I just love this little activity because it’s a fantastic activity for so many ages. I’ve done this with 3 year olds, right up to 8 year olds. But even older kids will still love making these bright and colourful Christmas trees.
These pictures look great as a stand alone picture or you can turn them into a card for your kids to give to their teachers or grandparents.
For the younger kids I have all the strips prepared and cut to different sizes. Older kids are really capable. I’ll still cut long strips for them in lots of different colours, but then I’ll get them to cut one long strip to size, and then cut each strip 2cm shorter, until they get to the top. This allows the older children to practise their measuring skills, which they love.
Play based learning – Christmas tree craft
Materials you will need
Coloured A4 paper
A4 white paper
Buttons, glitter and sticky shapes for decorations on the tree (optional)
What to do
Depending on the age of your children cut 9 strips of different coloured paper, or allow them to measure and cut them out themselves. I made my strips 2cm shorter each time, which seems to make a great tree-shaped triangle, that fits nicely on to an A4 sheet of paper. The longest strip is roughly 20cm long and the smallest strip is about 2cm long.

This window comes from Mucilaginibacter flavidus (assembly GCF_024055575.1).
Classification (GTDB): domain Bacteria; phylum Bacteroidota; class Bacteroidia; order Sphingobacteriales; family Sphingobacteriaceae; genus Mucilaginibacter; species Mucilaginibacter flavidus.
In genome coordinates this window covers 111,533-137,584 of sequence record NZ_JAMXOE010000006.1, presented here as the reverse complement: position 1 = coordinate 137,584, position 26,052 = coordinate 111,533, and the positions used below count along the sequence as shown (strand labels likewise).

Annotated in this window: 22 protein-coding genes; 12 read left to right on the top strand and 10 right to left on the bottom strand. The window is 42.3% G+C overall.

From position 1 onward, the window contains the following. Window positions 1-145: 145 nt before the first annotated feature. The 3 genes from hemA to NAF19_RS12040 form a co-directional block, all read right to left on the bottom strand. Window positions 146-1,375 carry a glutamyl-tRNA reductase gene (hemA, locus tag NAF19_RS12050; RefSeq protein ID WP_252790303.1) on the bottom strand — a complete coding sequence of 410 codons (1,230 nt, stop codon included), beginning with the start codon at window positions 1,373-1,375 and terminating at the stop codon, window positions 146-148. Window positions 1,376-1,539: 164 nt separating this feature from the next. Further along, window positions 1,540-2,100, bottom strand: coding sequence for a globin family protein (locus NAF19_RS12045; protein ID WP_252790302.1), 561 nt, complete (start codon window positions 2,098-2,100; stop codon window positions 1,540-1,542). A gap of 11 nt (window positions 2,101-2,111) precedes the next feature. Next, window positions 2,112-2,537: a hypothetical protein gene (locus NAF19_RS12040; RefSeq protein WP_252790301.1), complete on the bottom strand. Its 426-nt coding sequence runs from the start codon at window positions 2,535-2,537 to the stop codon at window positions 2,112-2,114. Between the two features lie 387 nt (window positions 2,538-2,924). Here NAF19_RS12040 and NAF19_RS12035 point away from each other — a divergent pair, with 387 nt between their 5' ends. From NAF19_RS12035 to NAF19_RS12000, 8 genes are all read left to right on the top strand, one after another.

Next, cut a square or pot shape for the base of the tree.
Once the strips are cut to size, glue them on to a white sheet of A4 paper. Start with the biggest piece at the bottom, and make your way to the smallest piece at the top.
Now cut out a star, diamond or whatever shape you like to place on the top of the tree.
To finish off the tree, decorate with bits and bobs around the house. We used small buttons and sequin shapes.
To hang your Christmas tree craft, you simply need to poke a hole in each side of the A4 sheet of paper, thread some string through the holes, and tie.
Our kids are learning and developing
Cognitive – Children gain experience in thinking through problems, exploring solutions and making decisions on their own. Making these Christmas trees is teaching your child about measuring, ordering, and arranging objects from smallest to biggest.
Communication – This activity lends itself to your children building on their vocabulary. They will have the chance to talk about smallest, biggest, and medium sized.
Physical skills – This activity is great to help children develop their fine motor skills. They’re doing this by cutting and sticking objects in place. Fine motor skills are important to practise because it helps small children perform everyday skills like cutting, threading beads, self care tasks like zipping and buttoning, and doing puzzles and writing.